Yogyakarta (pronounced Jogjakarta and nicknamed Jogja) is a pleasant city located centrally on Indonesia's most populous island of Java.
From the smog-choked megalopolis of Jakarta, Jogja was a literal breath of fresh air.
The town had an entirely different feel to it, a charm that seemed to make anyone smile as a result of the attracting atmosphere.
I set out to Yogyakarta, not exactly knowing what to expect, but eager to explore and looking forward to the wealth of historical and adventurous sites in the region.
It was dawn when our train pulled into the station; there was a crowd awaiting the train's arrival.
Despite the touts and bicycle taxis that were there to hustle customers to their particular guest house, they were unobtrusive and not nearly as pushy as their counterparts in Jakarta.
I avoided the interaction, knowing that it was just a short distance to a selection of decent guesthouses just down the road.
Along the walk, I decided it would be a great idea to grab a bite to eat.
I settled for what I later found out was a delicacy in Yogyakarta: Soto Ayam (chicken and noodles in a soup).
Yogyakarta makes a great jump-off city to several staggering historical attractions in the area.
The two largest and most significant temple complexes located near Jogja are Borobudur and Prambanan.
The entire scene of Borobudur was breathtaking, an ancient historical site with intricate details and marked by acute construction.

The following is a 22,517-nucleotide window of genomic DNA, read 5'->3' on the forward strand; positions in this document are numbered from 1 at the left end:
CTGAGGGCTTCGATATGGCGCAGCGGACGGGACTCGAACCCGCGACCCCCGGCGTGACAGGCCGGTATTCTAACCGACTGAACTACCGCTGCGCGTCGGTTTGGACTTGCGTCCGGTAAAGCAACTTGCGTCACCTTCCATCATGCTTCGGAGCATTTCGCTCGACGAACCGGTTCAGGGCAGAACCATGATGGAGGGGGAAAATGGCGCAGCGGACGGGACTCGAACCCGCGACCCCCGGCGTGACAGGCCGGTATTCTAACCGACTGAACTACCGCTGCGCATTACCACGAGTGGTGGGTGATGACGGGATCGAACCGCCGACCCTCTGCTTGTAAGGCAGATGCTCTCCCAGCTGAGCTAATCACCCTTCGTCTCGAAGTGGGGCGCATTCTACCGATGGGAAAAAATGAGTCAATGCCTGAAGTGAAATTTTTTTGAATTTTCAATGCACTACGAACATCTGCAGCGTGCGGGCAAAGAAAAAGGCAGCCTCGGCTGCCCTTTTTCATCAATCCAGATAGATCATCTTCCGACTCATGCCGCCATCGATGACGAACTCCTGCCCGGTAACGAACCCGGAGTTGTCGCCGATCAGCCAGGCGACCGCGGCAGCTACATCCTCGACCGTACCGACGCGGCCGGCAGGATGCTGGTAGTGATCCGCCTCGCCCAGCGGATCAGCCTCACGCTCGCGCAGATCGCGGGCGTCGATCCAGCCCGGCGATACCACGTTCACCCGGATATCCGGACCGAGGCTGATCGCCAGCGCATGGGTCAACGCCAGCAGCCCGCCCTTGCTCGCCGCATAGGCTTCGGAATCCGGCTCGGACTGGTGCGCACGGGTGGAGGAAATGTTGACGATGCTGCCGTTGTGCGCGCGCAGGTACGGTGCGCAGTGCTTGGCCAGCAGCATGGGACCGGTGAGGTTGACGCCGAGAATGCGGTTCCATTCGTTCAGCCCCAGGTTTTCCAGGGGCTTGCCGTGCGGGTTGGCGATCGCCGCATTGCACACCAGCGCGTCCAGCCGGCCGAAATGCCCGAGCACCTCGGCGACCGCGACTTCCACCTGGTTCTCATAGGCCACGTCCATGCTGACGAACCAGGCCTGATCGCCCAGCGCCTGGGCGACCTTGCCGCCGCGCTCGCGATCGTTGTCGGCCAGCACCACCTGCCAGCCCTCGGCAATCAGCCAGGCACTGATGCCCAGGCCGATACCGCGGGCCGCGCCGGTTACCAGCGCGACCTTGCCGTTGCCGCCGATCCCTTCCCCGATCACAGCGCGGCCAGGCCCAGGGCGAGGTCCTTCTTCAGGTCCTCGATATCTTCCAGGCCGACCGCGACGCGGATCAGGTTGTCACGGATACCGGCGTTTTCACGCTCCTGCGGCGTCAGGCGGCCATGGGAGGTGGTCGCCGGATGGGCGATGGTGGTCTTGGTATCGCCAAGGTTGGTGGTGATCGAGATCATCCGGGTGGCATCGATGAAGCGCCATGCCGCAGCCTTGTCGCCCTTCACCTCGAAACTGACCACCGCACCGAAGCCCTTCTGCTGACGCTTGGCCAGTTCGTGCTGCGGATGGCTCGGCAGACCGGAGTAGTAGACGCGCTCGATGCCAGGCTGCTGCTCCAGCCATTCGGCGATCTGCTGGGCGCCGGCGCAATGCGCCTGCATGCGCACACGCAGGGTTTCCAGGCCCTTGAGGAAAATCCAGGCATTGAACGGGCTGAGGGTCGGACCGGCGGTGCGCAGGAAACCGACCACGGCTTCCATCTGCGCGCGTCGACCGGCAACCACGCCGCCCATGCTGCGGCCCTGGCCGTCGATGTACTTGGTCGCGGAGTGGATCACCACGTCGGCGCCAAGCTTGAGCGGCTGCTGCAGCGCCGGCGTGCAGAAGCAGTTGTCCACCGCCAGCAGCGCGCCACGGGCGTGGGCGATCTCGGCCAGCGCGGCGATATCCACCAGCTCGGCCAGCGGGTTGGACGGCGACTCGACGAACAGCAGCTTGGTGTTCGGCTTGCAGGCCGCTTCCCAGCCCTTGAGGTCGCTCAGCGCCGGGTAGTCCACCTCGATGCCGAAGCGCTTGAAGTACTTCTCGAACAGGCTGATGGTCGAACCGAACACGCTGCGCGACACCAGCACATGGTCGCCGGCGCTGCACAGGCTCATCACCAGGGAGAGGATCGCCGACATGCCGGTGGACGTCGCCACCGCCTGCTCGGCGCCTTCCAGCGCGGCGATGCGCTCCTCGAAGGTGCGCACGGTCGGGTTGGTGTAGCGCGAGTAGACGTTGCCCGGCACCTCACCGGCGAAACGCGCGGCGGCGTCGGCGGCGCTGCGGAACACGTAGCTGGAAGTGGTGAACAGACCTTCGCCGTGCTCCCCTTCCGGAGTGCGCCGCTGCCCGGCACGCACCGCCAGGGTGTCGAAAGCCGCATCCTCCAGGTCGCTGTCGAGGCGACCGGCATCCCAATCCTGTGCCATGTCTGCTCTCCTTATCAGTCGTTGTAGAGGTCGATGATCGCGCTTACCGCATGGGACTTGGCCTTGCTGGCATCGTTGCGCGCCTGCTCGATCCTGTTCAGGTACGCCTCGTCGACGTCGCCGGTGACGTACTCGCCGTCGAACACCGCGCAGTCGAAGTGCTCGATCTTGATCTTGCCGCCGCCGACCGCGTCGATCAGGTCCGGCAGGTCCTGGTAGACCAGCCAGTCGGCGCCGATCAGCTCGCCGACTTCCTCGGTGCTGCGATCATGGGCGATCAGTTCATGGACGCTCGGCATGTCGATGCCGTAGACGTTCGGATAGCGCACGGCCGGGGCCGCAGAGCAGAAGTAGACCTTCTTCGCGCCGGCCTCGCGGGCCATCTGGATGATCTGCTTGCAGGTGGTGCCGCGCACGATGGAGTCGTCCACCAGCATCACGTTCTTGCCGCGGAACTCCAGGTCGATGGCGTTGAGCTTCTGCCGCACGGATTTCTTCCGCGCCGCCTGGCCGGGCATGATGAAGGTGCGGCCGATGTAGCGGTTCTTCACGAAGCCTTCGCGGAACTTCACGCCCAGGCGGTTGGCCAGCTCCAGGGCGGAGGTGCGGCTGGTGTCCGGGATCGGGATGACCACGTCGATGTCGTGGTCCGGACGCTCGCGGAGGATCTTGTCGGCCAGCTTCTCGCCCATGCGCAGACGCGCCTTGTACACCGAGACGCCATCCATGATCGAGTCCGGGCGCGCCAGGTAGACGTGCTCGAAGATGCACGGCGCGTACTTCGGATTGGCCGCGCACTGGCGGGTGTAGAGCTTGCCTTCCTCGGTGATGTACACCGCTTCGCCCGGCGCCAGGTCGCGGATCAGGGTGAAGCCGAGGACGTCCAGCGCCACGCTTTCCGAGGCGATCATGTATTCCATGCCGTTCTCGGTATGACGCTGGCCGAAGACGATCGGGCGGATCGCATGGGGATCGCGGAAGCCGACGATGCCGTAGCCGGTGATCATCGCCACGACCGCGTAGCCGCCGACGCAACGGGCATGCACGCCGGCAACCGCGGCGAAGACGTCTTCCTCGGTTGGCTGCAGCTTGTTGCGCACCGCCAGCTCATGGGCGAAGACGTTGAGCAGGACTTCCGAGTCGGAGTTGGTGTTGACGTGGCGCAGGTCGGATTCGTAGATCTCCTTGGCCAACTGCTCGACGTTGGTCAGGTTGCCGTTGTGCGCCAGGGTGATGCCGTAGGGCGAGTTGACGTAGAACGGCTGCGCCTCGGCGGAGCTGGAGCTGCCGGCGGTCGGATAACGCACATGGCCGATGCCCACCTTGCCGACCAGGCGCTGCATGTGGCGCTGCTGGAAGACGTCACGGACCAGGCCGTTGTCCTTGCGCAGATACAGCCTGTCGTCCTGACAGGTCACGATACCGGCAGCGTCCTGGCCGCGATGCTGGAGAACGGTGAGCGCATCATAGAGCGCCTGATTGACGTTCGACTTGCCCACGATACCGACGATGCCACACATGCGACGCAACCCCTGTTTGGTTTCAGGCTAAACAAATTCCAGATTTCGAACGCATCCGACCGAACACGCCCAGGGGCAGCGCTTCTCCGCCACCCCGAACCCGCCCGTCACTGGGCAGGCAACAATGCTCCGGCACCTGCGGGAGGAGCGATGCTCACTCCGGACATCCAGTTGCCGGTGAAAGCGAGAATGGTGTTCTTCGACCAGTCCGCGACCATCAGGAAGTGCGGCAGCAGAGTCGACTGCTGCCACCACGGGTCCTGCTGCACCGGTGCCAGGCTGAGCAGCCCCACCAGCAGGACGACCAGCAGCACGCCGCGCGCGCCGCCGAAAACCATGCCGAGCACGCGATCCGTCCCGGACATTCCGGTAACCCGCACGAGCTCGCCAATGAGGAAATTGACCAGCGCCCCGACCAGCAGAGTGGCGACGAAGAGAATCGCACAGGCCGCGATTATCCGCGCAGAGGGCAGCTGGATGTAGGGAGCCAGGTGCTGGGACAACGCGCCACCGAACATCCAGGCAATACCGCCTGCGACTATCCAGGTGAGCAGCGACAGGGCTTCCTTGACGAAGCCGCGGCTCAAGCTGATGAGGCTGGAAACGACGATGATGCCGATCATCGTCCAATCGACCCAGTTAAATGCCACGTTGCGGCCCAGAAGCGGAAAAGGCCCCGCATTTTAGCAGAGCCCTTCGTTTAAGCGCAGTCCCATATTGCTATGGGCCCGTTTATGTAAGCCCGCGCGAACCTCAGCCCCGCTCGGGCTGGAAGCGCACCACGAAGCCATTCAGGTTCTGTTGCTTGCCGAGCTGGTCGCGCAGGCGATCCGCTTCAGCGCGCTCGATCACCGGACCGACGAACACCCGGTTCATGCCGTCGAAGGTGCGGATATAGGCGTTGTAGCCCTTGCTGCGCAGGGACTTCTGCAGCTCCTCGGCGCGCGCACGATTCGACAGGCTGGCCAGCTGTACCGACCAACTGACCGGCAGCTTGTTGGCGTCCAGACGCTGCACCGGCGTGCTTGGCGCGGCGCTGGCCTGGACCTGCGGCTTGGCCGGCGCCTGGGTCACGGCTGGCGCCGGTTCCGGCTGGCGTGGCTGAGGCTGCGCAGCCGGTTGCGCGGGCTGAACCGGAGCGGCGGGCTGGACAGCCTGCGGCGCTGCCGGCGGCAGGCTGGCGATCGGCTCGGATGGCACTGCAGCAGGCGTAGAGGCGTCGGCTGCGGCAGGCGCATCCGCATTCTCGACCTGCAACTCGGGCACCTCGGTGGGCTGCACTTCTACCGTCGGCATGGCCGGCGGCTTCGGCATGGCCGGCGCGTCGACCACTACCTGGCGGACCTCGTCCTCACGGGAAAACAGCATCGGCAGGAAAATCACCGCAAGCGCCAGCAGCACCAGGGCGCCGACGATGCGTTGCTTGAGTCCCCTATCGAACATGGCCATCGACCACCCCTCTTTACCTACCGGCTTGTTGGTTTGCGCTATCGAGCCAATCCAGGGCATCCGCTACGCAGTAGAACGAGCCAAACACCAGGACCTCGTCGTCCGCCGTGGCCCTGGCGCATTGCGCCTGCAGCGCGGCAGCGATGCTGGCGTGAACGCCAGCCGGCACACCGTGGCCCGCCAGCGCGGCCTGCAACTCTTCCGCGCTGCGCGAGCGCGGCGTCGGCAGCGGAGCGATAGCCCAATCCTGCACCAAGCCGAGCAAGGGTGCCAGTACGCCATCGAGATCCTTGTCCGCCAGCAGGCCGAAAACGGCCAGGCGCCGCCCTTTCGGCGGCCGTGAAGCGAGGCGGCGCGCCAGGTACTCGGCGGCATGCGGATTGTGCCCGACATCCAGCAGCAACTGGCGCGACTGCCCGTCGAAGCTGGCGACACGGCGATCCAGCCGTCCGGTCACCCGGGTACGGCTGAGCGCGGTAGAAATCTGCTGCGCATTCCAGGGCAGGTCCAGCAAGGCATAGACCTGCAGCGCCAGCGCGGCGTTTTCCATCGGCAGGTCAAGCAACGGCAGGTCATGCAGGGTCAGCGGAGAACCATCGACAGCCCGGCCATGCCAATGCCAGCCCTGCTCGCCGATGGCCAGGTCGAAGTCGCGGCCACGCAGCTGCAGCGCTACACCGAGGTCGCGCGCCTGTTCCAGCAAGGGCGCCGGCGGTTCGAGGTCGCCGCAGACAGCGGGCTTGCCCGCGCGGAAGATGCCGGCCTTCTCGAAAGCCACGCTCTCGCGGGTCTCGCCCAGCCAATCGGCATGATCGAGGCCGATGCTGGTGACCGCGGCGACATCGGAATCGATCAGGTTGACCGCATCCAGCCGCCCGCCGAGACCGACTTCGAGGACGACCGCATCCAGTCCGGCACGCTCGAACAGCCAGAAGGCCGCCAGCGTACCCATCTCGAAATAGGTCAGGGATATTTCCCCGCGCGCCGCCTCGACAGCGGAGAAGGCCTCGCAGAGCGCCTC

I visited the temple twice, the first time at night.
Amidst the dark surroundings, Borobudur was illuminated with bright lights reminiscent of an ancient fortress.
I returned the following day to see Borobudur in the daylight.
The temple complex consists of a series of levels and platforms, all stacked on top of each other with stone reliefs carved into the outer walls.
In theory, a Buddhist pilgrim is supposed to walk around each level of the temple to follow all the narrative relief panels.
Completing this spiritual walk is symbolic of the path of enlightenment.
From a distance, the temple complex of Prambanan looked like a series of rockets, waiting to blast off from the ground like space shuttles.
As I walked closer, I could see the fine details, the jagged ancient stones that were placed thoughtfully throughout the entirety of the temple structure, similar to the complex of Angkor Wat.
Walking around Prambanan, I was stunned by this architectural wonder, a picturesque masterpiece of human construction.
Constructed in the 9th century, Prambanan was built in honor of the most important trinity of Hindu deities: Brahma, Vishnu, and Shiva.
The tallest and most impressive steeple within the complex is the Shiva temple.
Borobodur and Prambanan are the two most grandeur and most visited sites near Jogja. Still, there are a host of other temples and ancient buildings spread all around the outskirts of the city that are also very impressive.
Along with a few local Indonesian friends and aboard a trusty motorbike, we were able to visit several other temples, including Candi Mendut, Candi Pawon, Sambisari Temple, and the highly impressive Plaosan Temple.
The charming, warm atmosphere paired with world-renowned historical temples makes Yogyakarta one of the most interesting cities to visit in Indonesia.
Even the least known temples were impressively constructed and incredible to see!
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